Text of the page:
- Counter-Currents - https://counter-currents.com -

A Blown Tire & the Future of White America

[1]809 words

The other day I was driving down the freeway and blew a tire. It wasn’t a big deal. I’ve had worse. When you’ve changed a tire on the shoulder of the 5 on the Grapevine, nothing car-related bothers you too much. But it was about time to get a new set of tires, anyway, so I went and did so.

As I was waiting on a bench outside the shop, enjoying the Sun, an obnoxious Latina and her three brats approached and started arguing about God-knows-what a few feet away from me, while another white man, probably in his mid-70s and well-dressed in that casual, California country club style, happened to be hanging around waiting for tires as well. We exchanged glances, which then turned into mutual eye-rolls. The invader family finally waddled off to annoy some other corner of the city. The man sat down next to me and we started talking.

“What a bitch,” I said. This was very out of character for me, but I was annoyed enough to make this remark to a complete stranger. He laughed and said, “Yeah, they really send up the trash from down there, don’t they?” I agreed. He added, “And they don’t even let in Europeans anymore, you know.” It just so happens that someone I know had been denied the right to immigrate here from a European country about a month or two ago.

“What the fuck is happening to this country?” he continued. “You know, I’ve actually started to understand why people used to have revolutions. There’s only so much of this shit people can take! They are destroying this place!” I told him I completely understood and agreed with him. He clearly needed to vent, and I had given him permission. He quickly became rather emotional. “I don’t know what the fuck is going to happen. Everything has gone to shit. I feel like I am going crazy sometimes. I feel like I’m completely alone.” I looked at him intently and said, very slowly, making sure that he knew I was trying to get him to read between the lines: “Trust me, I promise you that there are a lot of us who are working very hard to fix this. There are more of us than you think, even in this area. You are not alone. I promise you.” He looked at me in silence for a few moments. He tilted his head a little bit, slightly unsure. Then he smiled and said, “Somehow I believe you.”

I felt the need to tell this story because each of us sometimes feels alone. We write, we protest on occasion, we put up flyers, we tweet, we make YouTube videos and podcasts; but in our personal lives, most of us don’t know many people who think like we do. Many of us don’t even share our politics with our families and friends. And even if we do, even if we are lucky enough to have some who support us, we are keenly aware that most of our fellow whites despise us and think that we are evil, un-American, and motivated by hatred and pathological psychologies. We know this is not true, but we also know that for some time to come yet, most people will be incapable of understanding this. But we press on, taking solace in our commitment to truth, beauty, decency, and the preservation of our race. Even when we can barely handle wading through the scum anymore, we put our boots on and do so. We do it day in and day out.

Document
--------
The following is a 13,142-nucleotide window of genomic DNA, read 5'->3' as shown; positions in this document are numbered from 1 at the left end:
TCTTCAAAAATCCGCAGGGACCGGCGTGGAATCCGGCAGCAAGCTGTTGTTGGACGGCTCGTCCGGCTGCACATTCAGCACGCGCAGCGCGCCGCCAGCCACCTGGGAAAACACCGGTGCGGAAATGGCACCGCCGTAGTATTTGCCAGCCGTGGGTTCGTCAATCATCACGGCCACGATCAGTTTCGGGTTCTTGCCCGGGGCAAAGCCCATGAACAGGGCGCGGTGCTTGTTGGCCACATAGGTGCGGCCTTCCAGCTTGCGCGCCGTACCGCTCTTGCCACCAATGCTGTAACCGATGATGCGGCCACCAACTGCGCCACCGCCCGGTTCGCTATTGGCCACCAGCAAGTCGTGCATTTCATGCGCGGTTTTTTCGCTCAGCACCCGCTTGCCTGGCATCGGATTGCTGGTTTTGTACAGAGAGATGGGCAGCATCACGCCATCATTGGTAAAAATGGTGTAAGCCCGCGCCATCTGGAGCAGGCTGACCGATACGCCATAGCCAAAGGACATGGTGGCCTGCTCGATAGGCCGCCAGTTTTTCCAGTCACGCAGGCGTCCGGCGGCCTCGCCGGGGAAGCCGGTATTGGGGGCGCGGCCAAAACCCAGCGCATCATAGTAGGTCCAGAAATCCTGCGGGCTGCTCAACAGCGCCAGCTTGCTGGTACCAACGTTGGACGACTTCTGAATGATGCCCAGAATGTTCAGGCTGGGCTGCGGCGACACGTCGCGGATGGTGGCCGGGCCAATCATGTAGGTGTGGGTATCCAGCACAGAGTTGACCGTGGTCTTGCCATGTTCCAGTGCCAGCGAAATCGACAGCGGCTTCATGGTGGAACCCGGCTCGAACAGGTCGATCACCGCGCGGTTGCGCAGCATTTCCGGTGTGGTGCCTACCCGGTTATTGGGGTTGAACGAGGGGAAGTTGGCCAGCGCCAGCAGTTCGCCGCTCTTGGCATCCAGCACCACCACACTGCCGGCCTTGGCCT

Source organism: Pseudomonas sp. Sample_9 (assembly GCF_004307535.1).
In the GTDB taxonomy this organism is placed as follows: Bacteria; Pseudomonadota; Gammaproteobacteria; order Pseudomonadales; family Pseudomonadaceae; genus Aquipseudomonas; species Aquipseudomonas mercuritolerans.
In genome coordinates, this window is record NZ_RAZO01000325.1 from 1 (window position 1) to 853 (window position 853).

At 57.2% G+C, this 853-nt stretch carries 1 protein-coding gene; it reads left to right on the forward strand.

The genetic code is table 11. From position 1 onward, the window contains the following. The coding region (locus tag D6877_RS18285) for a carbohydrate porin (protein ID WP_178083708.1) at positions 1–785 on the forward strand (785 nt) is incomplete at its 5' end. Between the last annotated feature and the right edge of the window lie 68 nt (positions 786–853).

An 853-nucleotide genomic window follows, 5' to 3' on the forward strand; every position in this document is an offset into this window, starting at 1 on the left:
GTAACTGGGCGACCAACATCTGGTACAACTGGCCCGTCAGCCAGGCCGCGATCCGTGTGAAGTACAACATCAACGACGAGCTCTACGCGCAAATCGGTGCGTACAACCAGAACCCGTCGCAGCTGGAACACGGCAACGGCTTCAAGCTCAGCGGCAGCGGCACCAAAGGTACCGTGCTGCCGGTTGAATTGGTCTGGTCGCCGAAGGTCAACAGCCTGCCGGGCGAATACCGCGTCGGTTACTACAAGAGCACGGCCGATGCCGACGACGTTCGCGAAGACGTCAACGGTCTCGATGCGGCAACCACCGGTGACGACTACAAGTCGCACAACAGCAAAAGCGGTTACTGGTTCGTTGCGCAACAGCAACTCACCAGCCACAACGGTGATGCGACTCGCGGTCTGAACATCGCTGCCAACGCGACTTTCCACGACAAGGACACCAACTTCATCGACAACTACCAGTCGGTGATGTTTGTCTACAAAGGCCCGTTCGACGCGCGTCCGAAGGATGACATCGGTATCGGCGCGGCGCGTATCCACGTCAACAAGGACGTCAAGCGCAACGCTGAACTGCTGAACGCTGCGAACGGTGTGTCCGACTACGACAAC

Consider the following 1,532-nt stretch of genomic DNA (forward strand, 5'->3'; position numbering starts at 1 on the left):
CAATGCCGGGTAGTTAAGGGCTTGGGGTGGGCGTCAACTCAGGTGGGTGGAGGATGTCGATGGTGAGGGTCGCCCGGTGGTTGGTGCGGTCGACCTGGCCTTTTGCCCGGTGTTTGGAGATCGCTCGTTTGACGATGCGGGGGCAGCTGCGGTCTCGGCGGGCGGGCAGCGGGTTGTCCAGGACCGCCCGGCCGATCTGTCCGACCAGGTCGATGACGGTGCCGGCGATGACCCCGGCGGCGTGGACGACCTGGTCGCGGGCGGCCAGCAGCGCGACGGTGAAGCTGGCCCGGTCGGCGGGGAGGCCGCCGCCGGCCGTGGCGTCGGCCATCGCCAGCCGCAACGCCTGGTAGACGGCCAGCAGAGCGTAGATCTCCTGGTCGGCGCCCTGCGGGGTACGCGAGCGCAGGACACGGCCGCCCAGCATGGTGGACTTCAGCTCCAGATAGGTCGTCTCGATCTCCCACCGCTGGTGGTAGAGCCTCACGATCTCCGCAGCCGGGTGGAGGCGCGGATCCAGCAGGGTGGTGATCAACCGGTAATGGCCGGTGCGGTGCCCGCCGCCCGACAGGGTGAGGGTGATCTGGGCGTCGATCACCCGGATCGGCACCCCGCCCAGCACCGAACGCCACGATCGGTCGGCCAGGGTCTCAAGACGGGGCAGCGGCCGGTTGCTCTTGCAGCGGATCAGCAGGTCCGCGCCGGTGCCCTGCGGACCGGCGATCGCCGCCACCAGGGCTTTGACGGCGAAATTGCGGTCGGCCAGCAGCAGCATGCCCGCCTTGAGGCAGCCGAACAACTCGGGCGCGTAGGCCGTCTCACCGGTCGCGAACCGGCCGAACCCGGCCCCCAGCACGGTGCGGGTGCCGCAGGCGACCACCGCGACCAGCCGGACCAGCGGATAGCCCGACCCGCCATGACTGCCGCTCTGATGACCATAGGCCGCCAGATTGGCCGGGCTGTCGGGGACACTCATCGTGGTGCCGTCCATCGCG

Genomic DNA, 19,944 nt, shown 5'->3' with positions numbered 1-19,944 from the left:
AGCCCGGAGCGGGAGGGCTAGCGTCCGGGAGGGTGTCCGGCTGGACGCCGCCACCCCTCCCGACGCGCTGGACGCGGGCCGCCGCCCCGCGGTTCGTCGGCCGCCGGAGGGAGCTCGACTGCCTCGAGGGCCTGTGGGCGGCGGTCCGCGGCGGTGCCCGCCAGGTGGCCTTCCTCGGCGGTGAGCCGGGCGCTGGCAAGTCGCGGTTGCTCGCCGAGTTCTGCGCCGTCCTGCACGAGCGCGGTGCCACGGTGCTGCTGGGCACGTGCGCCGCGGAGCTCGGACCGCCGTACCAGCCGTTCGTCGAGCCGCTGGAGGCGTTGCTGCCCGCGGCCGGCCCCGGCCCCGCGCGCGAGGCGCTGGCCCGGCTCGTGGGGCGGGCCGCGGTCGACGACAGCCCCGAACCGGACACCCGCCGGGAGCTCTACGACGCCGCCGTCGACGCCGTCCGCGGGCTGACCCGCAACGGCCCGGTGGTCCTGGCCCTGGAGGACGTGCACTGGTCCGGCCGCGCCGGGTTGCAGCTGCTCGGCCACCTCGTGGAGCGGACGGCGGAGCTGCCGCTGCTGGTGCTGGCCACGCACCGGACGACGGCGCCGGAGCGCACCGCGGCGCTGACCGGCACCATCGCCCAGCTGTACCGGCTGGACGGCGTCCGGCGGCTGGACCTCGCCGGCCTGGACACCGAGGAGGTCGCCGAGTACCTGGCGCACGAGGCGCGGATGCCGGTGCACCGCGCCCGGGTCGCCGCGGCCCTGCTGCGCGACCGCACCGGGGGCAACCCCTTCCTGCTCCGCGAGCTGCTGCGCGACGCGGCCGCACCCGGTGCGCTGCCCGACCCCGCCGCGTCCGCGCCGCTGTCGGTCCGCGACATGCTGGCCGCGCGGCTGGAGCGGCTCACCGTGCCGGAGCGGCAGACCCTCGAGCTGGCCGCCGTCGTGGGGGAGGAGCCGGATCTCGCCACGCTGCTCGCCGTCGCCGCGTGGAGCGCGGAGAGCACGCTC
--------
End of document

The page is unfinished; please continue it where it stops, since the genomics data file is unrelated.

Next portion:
And for whom do we do it? For the white race: for the whites who love us and who despise us; for the white children of those who love us as well as of those who despise us; for the unborn whites who might never know our individual names or exactly what we did for them, but who will never have to deal with the horrors we will have helped prevent. And we do it for the angry, isolated, and frightened older whites who are watching, bewildered, as their country rots before their very eyes. I’ve said it before, but it needs to be repeated periodically: what you do matters. You will never know who you have touched or what kind of intellectual chain reaction your words and deeds have set in motion. Don’t stop. Ever.

The older man’s car was finished before mine. As he left the shop, he passed me and said goodbye. I watched him walk into the parking lot. Before he got out of earshot, he turned around and hollered to me: “Thank you! I feel better already!” I gave him a thumbs-up and reminded him, very loudly, “Don’t worry! We’ll be all right!”

People looked at me strangely, but I just smiled – because I knew it was true.